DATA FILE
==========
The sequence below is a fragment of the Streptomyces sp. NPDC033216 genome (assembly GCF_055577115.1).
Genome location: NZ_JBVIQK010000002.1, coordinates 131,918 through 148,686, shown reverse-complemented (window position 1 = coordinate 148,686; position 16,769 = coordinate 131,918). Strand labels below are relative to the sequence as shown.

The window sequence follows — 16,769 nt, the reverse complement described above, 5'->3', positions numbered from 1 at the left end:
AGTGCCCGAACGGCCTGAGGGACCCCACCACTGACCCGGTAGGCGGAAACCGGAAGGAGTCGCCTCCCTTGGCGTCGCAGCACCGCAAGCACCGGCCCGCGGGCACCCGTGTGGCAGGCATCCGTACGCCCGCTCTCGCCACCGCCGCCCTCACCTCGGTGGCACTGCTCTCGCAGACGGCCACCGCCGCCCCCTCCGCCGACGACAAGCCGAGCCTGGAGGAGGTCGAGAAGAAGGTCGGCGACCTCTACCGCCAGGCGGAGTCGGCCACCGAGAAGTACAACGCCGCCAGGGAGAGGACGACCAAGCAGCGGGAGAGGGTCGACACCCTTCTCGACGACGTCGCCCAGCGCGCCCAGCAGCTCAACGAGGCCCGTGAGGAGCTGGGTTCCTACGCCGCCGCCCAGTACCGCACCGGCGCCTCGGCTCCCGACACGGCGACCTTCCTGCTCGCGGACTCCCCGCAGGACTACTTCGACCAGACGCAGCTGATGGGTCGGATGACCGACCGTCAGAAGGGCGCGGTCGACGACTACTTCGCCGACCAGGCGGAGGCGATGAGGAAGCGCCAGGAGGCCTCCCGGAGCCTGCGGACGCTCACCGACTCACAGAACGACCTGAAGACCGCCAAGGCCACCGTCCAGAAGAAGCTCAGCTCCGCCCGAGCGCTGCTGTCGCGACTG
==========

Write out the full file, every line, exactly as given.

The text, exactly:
The sequence below is a fragment of the Streptomyces sp. NPDC033216 genome (assembly GCF_055577115.1).
Genome location: NZ_JBVIQK010000002.1, coordinates 131,918 through 148,686, shown reverse-complemented (window position 1 = coordinate 148,686; position 16,769 = coordinate 131,918). Strand labels below are relative to the sequence as shown.

The window sequence follows — 16,769 nt, the reverse complement described above, 5'->3', positions numbered from 1 at the left end:
AGTGCCCGAACGGCCTGAGGGACCCCACCACTGACCCGGTAGGCGGAAACCGGAAGGAGTCGCCTCCCTTGGCGTCGCAGCACCGCAAGCACCGGCCCGCGGGCACCCGTGTGGCAGGCATCCGTACGCCCGCTCTCGCCACCGCCGCCCTCACCTCGGTGGCACTGCTCTCGCAGACGGCCACCGCCGCCCCCTCCGCCGACGACAAGCCGAGCCTGGAGGAGGTCGAGAAGAAGGTCGGCGACCTCTACCGCCAGGCGGAGTCGGCCACCGAGAAGTACAACGCCGCCAGGGAGAGGACGACCAAGCAGCGGGAGAGGGTCGACACCCTTCTCGACGACGTCGCCCAGCGCGCCCAGCAGCTCAACGAGGCCCGTGAGGAGCTGGGTTCCTACGCCGCCGCCCAGTACCGCACCGGCGCCTCGGCTCCCGACACGGCGACCTTCCTGCTCGCGGACTCCCCGCAGGACTACTTCGACCAGACGCAGCTGATGGGTCGGATGACCGACCGTCAGAAGGGCGCGGTCGACGACTACTTCGCCGACCAGGCGGAGGCGATGAGGAAGCGCCAGGAGGCCTCCCGGAGCCTGCGGACGCTCACCGACTCACAGAACGACCTGAAGACCGCCAAGGCCACCGTCCAGAAGAAGCTCAGCTCCGCCCGAGCGCTGCTGTCGCGACTG